Monday, March 07, 2011
Call of Warcraft
As you know, Call of Duty and World of Warcraft are two major franchises of Activision Blizzard. And if you play both, you notice some similarities: Scripted events, challenge based on execution, gameplay where if you fail you can try again armed with a better knowledge of what will happen. I’ve been playing Call of Duty 4: Modern Warfare this weekend, as well as World of Warcraft. And on my blog my proposal to split the leveling game from the raiding game was answered with the question of how exactly I would create a pure raiding MMORPG. So I came to the conclusion that maybe a solution to make such a raiding MMORPG would be to introduce elements from Call of Duty, and produce a new game: Call of Warcraft.
As raiders hate the leveling game, that part of a MMORPG in Call of Warcraft would be reduced to a tutorial, of just a few hours length. Players would “gain levels” at a very fast rate, basically receiving a new skill or ability, getting one “quest” or objective to do using that new ability, and being rewarded with a “level”, which gives them the next ability. At the end people would be about as competent in playing their class as they are currently after 200+ hours of leveling to 85, but without the boring kill ten foozles repetitive bits.
Thus quickly arriving at the raiding “endgame”, we can find a solution based on what we know is problematic in World of Warcraft, and see how Call of Duty does it better. To quote Jean-Paul Sartre: Hell is other people. Or to summarize some of the comments in the blog posts of this weekend: Having real people as your guild mates is a problem, because in a raiding game you are looking for performance, not friends. In Call of Duty in single-player mode that is beautifully solved with you being member of a squad of AI-controlled non-player characters. Thus Call of Warcraft should work the same way, and present us with a “guild” of non-player characters, which we can take with us to raid. No more problems with different people having different schedules and real-life obligations and interruptions. And the performance problem can be solved with a bit of clever AI: Your NPC “guild mates” will be programmed to be as good as you are. If you stand in the fire, so will they. If you improve your moves and do everything right, they will play better as well. Especially for the dps (and frankly, who would want to play anything else in Call of Warcraft), one important algorithm in the AI would make sure that *you* are always on top of the damage meter, with the NPCs closely behind. Thus the better you play, the better the whole raid group becomes, without the NPCs risking to outshine you.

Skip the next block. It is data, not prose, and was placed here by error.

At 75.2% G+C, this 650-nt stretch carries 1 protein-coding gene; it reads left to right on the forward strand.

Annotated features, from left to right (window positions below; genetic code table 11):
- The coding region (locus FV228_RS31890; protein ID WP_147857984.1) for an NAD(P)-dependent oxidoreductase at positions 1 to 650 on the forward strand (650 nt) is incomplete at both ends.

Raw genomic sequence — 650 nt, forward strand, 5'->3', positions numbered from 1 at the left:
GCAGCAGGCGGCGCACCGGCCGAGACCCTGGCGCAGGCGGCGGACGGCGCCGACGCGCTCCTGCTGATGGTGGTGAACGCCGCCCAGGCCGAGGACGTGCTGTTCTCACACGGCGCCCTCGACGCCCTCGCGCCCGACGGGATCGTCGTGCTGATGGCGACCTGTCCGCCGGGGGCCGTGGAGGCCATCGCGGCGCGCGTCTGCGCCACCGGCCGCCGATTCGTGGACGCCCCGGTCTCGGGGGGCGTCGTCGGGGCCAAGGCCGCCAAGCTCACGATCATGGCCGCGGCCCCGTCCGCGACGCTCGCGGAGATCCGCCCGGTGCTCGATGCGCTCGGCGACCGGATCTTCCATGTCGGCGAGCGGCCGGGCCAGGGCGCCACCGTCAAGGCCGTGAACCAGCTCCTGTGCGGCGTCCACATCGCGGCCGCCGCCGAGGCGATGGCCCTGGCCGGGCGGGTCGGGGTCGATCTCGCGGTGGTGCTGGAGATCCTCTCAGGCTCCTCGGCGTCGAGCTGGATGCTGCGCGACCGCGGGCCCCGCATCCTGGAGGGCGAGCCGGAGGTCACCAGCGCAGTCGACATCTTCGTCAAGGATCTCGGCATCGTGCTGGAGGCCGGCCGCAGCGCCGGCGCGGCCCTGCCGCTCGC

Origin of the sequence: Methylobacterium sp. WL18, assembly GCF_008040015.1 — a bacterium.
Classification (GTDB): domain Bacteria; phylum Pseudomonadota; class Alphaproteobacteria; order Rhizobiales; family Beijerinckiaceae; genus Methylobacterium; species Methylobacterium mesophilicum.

Call of Warcraft would have a challenging raid progression via gear. All bosses drop loot just for you, and your AI guild mates will “gear up” in the background without stealing your loot. You will need the loot from the first raid dungeon to successfully tackle the second, and so on. But to prevent you from getting stuck, you can repeat the first raid dungeon and gain additional advantages in the form of enchants and gems from bosses you already killed before.
Just like Call of Duty, Call of Warcraft would effectively have two games: A single-player and a multi-player game. Thus if you don’t want to play with NPCs, you can also via the internet connect to a server where with a ladder system you can find players of similar skill levels working on similar content as you do, and raid with them.
Call of Warcraft would have the advantage that at least the single-player game would not require a monthly fee, you just buy the box for $60. The multi-player game might or might not be free; Activision Blizzard would have to calculate the cost and whether they can afford to offer the required servers and bandwidth for free. But they could certainly charge for downloadable content (DLC), additional raid dungeons released several times per year, both in parallel and in extension of the existing raid progression.
Thus taking all the best parts from Activision Blizzard’s most successful franchises and eliminating all the bad parts from the raiding game, Call of Warcraft would certainly be a smash hit. Or what do you think?